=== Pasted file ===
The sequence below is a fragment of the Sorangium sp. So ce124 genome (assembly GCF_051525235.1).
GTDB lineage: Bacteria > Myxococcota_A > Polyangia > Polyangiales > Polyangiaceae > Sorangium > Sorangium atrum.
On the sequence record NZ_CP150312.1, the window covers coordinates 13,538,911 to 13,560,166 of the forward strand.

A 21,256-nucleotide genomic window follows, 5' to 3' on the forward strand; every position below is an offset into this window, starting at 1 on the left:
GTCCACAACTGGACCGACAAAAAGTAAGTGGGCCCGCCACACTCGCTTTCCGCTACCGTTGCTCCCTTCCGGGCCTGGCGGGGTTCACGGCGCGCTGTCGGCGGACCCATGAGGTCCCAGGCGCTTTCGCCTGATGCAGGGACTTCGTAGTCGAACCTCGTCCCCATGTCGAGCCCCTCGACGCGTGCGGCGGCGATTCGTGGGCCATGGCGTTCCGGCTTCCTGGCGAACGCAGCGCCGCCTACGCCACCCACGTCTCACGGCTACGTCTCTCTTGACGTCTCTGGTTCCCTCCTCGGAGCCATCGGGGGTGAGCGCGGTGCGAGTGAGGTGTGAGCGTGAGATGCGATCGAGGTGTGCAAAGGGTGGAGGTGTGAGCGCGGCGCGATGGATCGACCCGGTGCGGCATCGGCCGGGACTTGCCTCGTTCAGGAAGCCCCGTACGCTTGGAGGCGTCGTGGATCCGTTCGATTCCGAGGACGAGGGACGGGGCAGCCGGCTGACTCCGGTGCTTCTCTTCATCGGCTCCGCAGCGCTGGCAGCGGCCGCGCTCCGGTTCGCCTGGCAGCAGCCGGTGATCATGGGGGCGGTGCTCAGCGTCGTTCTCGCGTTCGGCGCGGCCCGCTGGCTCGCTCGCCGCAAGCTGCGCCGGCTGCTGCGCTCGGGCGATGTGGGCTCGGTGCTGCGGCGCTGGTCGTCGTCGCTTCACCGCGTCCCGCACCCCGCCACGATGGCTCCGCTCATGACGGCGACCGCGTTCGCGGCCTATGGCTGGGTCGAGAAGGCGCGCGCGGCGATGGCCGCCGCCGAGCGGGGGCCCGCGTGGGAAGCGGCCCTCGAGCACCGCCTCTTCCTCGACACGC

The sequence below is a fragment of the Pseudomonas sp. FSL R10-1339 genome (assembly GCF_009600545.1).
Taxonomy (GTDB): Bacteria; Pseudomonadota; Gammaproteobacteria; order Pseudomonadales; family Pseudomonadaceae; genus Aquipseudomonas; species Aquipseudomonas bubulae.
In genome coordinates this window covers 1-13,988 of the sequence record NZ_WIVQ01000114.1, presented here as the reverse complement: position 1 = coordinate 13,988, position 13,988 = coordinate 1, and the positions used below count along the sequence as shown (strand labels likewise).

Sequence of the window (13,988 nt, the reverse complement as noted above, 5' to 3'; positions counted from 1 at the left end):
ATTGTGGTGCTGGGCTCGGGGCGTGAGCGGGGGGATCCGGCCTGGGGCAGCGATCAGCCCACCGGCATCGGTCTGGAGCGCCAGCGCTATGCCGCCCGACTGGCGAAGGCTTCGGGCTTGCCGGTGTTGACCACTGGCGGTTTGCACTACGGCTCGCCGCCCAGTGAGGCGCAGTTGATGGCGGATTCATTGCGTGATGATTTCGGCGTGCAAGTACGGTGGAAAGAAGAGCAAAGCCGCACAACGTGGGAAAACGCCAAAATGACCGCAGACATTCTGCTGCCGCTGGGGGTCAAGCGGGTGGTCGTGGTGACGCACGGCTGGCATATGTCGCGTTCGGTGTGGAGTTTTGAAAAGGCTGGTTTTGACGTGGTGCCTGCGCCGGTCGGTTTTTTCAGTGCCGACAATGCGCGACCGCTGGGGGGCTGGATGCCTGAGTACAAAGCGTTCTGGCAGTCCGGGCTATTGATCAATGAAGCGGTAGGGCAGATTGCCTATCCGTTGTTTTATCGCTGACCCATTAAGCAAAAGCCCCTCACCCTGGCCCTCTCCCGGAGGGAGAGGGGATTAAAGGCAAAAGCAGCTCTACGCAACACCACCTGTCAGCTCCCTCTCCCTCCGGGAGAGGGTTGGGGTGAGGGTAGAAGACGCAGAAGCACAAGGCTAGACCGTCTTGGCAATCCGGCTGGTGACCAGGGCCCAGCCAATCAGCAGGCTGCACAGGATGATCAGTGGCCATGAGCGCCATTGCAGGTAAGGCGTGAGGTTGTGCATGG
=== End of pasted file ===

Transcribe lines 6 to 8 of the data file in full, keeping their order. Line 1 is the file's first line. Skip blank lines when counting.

The sequence below is a fragment of the Pseudomonas sp. FSL R10-1339 genome (assembly GCF_009600545.1).
Taxonomy (GTDB): Bacteria; Pseudomonadota; Gammaproteobacteria; order Pseudomonadales; family Pseudomonadaceae; genus Aquipseudomonas; species Aquipseudomonas bubulae.
In genome coordinates this window covers 1-13,988 of the sequence record NZ_WIVQ01000114.1, presented here as the reverse complement: position 1 = coordinate 13,988, position 13,988 = coordinate 1, and the positions used below count along the sequence as shown (strand labels likewise).